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In response to the deterioration of the Wellington Dam reservoir salinity, the Country Areas Water Supply Act 1947 (CAWS Act) was amended in 1976 to include Part IIA “Control of Catchment Areas” and the Wellington Dam Catchment Area was proclaimed under the Second Schedule of the CAWS Act to become “Controlled Land”. The legislation introduced the need for land owners and occupiers of controlled land, including government agencies responsible for the management of crown land, to obtain a Licence to Clear prior to undertaking any clearing of indigenous vegetation.
In 1978 the Mundaring Weir and Denmark River Dam catchments were also proclaimed and added to the Second Schedule because of the salinity threat to their water supply reservoirs. At the same time the other major potential south west water supply source catchments of the Donnelly River, Warren River, Deep River and Kent River were proclaimed as CAWS Act Water Reserves to restrain land uses that could cause a deterioration of water resources. There was however relatively little alienated land, and consequently insignificant potential for clearing, in the Donnelly and Deep River catchments hence only the Warren and Kent Rivers were added to the CAWS Act Second Schedule and made subject to the clearing control legislation.
Following the construction of the Harris River Dam in 1990, this catchment was excised from the Wellington Dam catchment and reproclaimed as a separate CAWS Act Catchment Area to allow the application of different CAWS Act By-laws. Hence there are now six South West river catchments where CAWS Act clearing controls apply:
- Mundaring Weir Catchment Area;
- Wellington Dam Catchment Area;
- Harris River Dam Catchment Area;
- Warren River Water Reserve;
- Kent River Water Reserve;
- Denmark River Catchment Area.
In general the clearing controls have been administered to allow small scale clearing for essential farm management works but large scale agricultural development was not licensed, particularly in zones of high salinity risk. Government works, eg powerline easement clearing, in all salinity risk zones is normally licensed subject to the establishment of offset revegetation areas in the same or higher salinity risk zone.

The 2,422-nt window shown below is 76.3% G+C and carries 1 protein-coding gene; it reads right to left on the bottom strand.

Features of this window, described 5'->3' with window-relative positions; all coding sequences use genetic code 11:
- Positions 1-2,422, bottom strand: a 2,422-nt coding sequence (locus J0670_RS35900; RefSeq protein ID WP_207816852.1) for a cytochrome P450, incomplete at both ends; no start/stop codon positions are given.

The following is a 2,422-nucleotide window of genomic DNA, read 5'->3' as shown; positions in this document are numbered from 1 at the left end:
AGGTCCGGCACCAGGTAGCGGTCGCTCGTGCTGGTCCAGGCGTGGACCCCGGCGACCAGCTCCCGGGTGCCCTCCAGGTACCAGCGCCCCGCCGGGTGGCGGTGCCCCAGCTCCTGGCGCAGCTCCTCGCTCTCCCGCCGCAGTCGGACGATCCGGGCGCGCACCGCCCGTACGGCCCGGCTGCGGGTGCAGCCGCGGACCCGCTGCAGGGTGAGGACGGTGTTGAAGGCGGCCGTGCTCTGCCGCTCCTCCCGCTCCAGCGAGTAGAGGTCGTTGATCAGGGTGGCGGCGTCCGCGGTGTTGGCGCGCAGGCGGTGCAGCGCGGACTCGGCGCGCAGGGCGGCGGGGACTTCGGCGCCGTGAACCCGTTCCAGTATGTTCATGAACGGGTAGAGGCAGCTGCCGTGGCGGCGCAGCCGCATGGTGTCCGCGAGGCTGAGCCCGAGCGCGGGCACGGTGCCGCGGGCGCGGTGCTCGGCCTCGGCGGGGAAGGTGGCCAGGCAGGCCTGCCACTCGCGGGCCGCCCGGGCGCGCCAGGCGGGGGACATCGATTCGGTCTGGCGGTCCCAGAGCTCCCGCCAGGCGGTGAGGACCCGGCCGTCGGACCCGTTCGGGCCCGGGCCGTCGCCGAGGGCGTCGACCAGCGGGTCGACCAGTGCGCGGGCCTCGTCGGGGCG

Note: In July 2004, new Environmental Protection Act 1986 (EP Act) Regulations that deal with the clearing of native vegetation throughout Western Australia were implemented.
Under these regulations any clearing of native vegetation in Western Australia must be authorised, except if an exemption applies, by the granting of an EP Act Permit that is administered by the Department of Water and Environmental Regulation. A CAWS Act Licence to Clear is still required in the above catchments if:
- an EP Act exemption applies, or
- if compensation has previously been paid to retain the subject vegetation. In this situation both a CAWS Act Licence and an EP Act Permit are required before any clearing may be undertaken.
For more information contact our office on (08) 6364 7800, or see www.water.wa.gov.au/licensing/water-licensing/types-of-licenses#caws